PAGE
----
“We literally see more, our peripheral vision is expanded,” says Barbara Frederickson, a psychology professor at the University of North Carolina and author of the book Positivity, which is based on her research.
Negative emotions, conversely, can actually shrink our mental capacity and perceptions. According to U.S. News & World Report:
She also finds that people who increase their "daily diet" of positive emotions develop closer connections with others, their resilience and optimism strengthens, and they become less depressed and more satisfied with life, compared with people who do nothing to experience them more frequently."There are multiple ways to raise your ratio," she says, by increasing positive emotions, reducing negative emotions, or both.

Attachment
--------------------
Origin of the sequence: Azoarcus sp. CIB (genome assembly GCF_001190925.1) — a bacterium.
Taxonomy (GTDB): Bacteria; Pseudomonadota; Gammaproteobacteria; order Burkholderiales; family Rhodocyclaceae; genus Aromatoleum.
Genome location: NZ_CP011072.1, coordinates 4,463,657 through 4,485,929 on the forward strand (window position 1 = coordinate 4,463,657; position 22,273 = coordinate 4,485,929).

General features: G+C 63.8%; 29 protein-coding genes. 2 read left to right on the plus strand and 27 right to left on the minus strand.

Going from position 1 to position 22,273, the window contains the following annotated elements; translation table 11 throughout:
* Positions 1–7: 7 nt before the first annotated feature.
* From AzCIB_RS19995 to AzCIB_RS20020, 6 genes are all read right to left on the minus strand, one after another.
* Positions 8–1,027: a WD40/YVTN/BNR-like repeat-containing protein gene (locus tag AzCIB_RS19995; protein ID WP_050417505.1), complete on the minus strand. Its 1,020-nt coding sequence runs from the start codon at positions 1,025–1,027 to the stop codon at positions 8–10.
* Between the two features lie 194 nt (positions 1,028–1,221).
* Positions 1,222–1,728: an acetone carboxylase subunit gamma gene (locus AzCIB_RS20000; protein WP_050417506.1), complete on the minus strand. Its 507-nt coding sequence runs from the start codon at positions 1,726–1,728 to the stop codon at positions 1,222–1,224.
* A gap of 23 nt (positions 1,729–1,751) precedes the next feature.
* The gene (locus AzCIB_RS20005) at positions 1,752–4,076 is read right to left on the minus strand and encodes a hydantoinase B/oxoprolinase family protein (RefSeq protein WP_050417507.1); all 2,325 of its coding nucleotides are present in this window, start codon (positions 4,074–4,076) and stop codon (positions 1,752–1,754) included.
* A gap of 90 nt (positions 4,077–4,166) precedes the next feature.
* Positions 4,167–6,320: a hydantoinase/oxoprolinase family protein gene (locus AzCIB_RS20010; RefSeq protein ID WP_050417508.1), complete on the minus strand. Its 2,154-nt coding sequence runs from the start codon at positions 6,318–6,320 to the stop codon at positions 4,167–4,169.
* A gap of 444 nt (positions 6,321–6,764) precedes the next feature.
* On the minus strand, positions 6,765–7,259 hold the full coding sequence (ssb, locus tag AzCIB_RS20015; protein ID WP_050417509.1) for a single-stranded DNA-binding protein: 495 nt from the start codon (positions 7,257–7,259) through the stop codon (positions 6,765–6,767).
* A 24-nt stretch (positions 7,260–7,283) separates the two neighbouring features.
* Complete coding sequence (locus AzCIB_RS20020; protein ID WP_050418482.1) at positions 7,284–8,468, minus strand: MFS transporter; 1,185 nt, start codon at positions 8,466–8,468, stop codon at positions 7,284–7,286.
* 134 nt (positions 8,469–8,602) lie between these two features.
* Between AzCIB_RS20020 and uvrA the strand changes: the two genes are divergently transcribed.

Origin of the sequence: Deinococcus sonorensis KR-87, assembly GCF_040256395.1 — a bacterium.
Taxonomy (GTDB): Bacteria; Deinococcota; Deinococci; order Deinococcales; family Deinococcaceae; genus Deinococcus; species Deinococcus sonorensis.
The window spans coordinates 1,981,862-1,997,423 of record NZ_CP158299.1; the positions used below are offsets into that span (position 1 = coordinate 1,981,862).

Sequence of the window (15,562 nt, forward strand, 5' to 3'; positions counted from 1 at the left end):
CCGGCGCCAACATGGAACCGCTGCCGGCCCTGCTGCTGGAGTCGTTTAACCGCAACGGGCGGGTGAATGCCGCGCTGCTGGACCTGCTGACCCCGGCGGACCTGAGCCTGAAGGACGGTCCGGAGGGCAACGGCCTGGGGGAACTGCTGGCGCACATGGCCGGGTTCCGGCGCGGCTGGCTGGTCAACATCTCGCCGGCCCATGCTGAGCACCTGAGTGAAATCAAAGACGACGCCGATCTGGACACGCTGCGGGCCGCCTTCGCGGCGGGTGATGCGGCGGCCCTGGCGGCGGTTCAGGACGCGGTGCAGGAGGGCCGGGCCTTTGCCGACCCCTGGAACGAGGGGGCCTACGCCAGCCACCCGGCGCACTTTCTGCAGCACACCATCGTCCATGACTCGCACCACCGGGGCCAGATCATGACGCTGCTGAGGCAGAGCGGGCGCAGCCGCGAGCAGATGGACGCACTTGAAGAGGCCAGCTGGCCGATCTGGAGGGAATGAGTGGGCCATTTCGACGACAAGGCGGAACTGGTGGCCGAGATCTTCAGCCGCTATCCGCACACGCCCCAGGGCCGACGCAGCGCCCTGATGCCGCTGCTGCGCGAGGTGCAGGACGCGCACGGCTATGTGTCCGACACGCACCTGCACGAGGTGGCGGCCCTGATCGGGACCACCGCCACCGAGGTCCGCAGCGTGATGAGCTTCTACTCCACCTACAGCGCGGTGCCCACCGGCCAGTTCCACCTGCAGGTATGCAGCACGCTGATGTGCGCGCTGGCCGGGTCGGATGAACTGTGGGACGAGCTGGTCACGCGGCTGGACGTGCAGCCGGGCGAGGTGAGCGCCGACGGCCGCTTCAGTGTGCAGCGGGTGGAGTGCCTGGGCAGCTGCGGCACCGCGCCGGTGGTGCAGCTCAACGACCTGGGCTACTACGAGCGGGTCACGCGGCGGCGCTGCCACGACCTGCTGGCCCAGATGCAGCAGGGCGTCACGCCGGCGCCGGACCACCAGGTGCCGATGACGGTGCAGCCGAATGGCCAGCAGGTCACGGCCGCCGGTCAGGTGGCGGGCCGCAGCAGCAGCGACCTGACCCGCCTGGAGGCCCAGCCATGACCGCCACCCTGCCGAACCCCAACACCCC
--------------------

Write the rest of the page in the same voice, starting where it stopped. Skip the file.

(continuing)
On average, "we all need at least three positive emotions to lift us up for every negative emotion that drags us down," she says, a "positivity ratio" that arose from work she and a colleague published in 2005. People truly in the "flourishing zone" surpass that mark, although most of us clock in at 2 to 1 or even lower, she says.
There earning to meditate can boost positive emotions, as do a run in the woods, dancing, or reading a new cookbook, as examples.
Evidence suggests that there's a correlation between experiencing positive emotions in life and living longer, says Fredrickson, who encourages people to visit her free website and track their positivity ratio nightly for two weeks to see what their average is. Doing so might help you learn the sources of your positive emotions and the triggers for your negative ones.